In this article, we will look at several color theory best practices to use in your (online) store. If you implement these well, you're likely to see an increase in conversion rates or customer happiness.
We'll discuss three examples: color contrast, light use, and common popular colors. Let's get started!
How color theory can influence your customers
Making strategic use of color contrast and light are two of the main ways how color theory can influence your customers. You can apply this in-store and for your customers browsing an e-commerce webshop.
When done well, you do not notice how color theory influences you. Let's take a closer look at a few examples to better understand the influence of color theory on how we purchase things.
Let's start with color contrast. If you design your store or website to have a lot of similar and very calm colors, except for one element, that particular element will stand out.
Picking an element strategically will help your conversion rates. For example, you can influence your customers by highlighting the 'add to card' button or some key features of your product.
But what color to pick? A safe bet is to pick yellow. Did you know that our eyes notice the color yellow first? Out of all colors, yellow has a relatively long wavelength. If you combine that with its brightness, yellow really catches your eye.
It means that yellow is an excellent choice if you want something to stand out. However, there's an even better color. And that's orange.
By combining the primary colors yellow and red, you can mix orange. It combines the very in-your-face characteristics of yellow with the actionable associations of red, which make orange the perfect call-to-action color.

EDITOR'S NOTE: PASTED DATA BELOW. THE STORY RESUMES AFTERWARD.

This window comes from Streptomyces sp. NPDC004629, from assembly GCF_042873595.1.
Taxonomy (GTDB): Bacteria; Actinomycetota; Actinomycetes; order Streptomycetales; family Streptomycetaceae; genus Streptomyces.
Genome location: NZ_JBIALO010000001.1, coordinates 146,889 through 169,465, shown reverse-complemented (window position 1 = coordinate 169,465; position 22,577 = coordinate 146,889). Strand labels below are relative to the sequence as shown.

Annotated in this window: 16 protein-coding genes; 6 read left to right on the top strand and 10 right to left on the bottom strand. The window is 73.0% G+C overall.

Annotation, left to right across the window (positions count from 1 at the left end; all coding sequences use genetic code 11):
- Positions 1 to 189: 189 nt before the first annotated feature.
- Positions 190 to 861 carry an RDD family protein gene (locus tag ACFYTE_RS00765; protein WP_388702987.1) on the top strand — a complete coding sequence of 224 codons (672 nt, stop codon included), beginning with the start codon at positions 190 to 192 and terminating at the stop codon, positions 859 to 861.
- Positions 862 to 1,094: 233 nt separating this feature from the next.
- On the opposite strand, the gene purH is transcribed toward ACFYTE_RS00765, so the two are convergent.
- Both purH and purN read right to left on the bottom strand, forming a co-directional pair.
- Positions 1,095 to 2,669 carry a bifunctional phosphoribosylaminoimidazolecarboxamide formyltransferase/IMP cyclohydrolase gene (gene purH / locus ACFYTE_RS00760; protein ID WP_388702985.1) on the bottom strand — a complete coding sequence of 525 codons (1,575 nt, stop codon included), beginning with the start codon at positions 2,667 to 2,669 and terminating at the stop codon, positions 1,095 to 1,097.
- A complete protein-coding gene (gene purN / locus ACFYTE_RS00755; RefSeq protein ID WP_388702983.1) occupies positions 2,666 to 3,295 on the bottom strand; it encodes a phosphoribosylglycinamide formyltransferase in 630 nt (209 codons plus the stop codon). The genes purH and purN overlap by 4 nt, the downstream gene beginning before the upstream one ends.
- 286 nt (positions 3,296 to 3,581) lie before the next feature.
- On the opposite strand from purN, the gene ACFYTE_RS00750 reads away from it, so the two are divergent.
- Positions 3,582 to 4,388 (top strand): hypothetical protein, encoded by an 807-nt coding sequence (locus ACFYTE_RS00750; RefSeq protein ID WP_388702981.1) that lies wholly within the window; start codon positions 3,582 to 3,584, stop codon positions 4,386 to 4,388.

Looking at big retailers Amazon and Bol (Dutch), you'll notice that both have very calm websites without too many accent colors. However, there's one thing that stands out, and that's the add-to-cart button. It's not a coincidence that both use yellow and orange colors to make the main call-to-action stand out.
Use of light in supermarkets
The influence of light in supermarkets is huge on customers. There are numerous examples of how color theory can influence your customers here.
For example, if you have LEDs in store, you can use cool colors to make certain products look fresher. At the same time, you could use the opposite colors of certain products to make these products stand out more.
Use a very subtle purple light in high contrast to bananas to make these bananas look super vibrant and healthy, for example.
Take a look at the image above. You can see that the banana to the left, which is positioned on a neutral background, looks worse than the one on the right. However, the image to the right is quite the opposite.
Another common example of how color theory can influence supermarket customers is how steak and other meat are put on green pieces of paper to make the red color of the meat stand out more.
And finally, research has found that using natural light can increase the average number of products sold per customer in a supermarket.
Use the most common favorite color
Did you know that blue is a very popular color? This international survey found that blue is the most popular color according to people asked in multiple countries. And according to color theory, there are a lot of reasons why blue is such a popular color.
Normally, we would be skeptical as the meaning of color can differ from culture to culture. However, this survey was conducted across multiple continents, showing similar results on each continent.
Using someone's favorite color puts your customer at ease. If you know what the most common favorite color within your target audience is, you can use that to influence your customers greatly. Blue is a good guess, as blue is the most popular favorite color in the world, but do your own research!
If you strategically use color theory, you can influence your customers tremendously. You can use color theory to highlight the important parts of your business and help guide your users through it. Here's how.
Make use of color contrast. Successful online retailers have been doing this for years. Use calm colors with only certain elements, like the call-to-action or key selling points that stand out.
If you have a real store, consider the effect of using natural and colorful light sources.
Use common and popular colors to create a calm and trusting environment for your users.